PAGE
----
The Federal Constitutional Court (Bundesverfassungsgericht) has been reviewing the constitutionality of state action for more than 60 years. All decisions of both Senates – currently approx. 3.300 – are included in the official compilation comprising 142 volumes. In addition, the Court has published approx. 6.000 Chamber’s decisions since 1998. Legal scholars using traditional methods can only analyse and process a selection out of this vast quantity of text. In doing so, information about the whole body of case-law may be lost. By contrast, the application of methods from computational and corpus linguistics allows for computer-aided, partially automated analyses, thus opening up possibilities to answer entirely new research questions.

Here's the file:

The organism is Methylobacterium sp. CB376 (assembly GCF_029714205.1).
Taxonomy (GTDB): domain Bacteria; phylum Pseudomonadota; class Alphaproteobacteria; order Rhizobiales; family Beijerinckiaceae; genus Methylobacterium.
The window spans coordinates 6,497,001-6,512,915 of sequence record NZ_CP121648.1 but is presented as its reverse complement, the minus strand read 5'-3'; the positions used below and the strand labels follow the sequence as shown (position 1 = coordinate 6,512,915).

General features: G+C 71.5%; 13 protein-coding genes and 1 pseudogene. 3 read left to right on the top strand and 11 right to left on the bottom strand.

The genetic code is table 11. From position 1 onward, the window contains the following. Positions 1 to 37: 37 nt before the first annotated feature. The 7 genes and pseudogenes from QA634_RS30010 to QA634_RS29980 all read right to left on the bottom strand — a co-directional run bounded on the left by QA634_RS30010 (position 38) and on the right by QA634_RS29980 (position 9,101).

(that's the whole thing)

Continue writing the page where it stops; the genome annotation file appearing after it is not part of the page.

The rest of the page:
The aim of the Leibniz Project „Leibniz Linguistic Research into Constitutional Law“ is to create a fully annotated corpus of the Federal Constitutional Court’s decisions, and on that basis, carry out legal and linguistic analyses. In addition to part-of-speech- and lemma-tagging, the decisions will be enriched with numerous legal annotations, which will allow a computer-assisted analysis of the decision and its basic structure. Furthermore, our corpus-based research seeks to uncover recurring patterns of argumentation and provide new insights into the way in which the Court refers to legislation and literature.